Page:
Story tension arises from barely contained hostility or strained relations between individuals or groups.
This differs from conflict which is more about disharmony and opposition between people who hold different ideas, goals, and beliefs.
Both conflict and tension are invaluable in making stories more powerful and dramatic. In this post we look at seven ways to add tension to your scenes.
Drop your characters in uncomfortable situations. Think of the worst thing that could occur to them and make it happen. Your characters might hate you, but your stories will be better for it.
Remember, tension is an antidote to boredom.
7 Ways to Increase Story Tension
1. Place your characters in a place they shouldn’t be in.
2. Have your characters make decisions that have severe consequences.
3. Have your characters participate in actions and dialogue that worsens conflict.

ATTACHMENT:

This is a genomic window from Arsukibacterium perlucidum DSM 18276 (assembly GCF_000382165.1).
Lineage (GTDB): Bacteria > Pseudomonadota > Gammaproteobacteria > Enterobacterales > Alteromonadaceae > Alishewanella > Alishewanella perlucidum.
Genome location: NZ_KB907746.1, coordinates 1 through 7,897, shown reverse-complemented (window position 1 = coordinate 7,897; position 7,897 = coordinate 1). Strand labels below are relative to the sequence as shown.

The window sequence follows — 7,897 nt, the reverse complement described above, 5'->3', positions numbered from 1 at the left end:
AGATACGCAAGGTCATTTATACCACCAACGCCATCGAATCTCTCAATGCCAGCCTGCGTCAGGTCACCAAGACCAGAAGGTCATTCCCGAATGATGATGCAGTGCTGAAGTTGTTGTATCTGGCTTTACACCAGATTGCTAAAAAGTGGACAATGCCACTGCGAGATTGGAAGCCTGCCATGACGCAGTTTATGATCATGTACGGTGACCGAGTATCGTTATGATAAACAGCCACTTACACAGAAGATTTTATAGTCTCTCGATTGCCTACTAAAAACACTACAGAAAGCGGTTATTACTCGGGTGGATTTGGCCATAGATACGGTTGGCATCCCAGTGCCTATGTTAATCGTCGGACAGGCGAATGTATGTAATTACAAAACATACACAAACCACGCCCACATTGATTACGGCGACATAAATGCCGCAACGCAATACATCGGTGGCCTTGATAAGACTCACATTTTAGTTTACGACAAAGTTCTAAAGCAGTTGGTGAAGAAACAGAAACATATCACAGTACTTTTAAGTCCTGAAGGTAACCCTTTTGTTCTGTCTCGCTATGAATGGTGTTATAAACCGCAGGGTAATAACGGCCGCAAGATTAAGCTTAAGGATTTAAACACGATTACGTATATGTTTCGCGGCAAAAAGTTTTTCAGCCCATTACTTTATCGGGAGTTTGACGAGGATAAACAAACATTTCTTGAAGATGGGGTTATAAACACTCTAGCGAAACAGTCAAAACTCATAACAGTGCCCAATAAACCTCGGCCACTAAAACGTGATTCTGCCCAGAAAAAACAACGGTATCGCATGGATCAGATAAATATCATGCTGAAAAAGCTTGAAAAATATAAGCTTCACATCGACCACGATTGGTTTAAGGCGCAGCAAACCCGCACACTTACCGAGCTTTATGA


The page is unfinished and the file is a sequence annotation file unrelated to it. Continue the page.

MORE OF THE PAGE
4. Have your characters participate in actions and dialogue that increases the danger to themselves.
5. Have your characters participate in socially, politically, and morally unacceptable actions.
6. Place your characters in a situation where they have to choose between two evils.
7. Have your characters overstep their natural boundaries.
In my novella, The Nostalgia of Time Travel, for example, the protagonist, Benjamin Vlahos, a retired theoretical physicist, has made a decision years preciously that changed his life forever. His thoughts and actions in the present continue to be impacted by that decision. The result is that he is unable to move on with his life until he can forgive himself for the consequences flowing from that decision.
Story tension hooks the reader or audience hooked into your story. Use one or more of the seven techniques mentioned in this post to help you achieve this goal.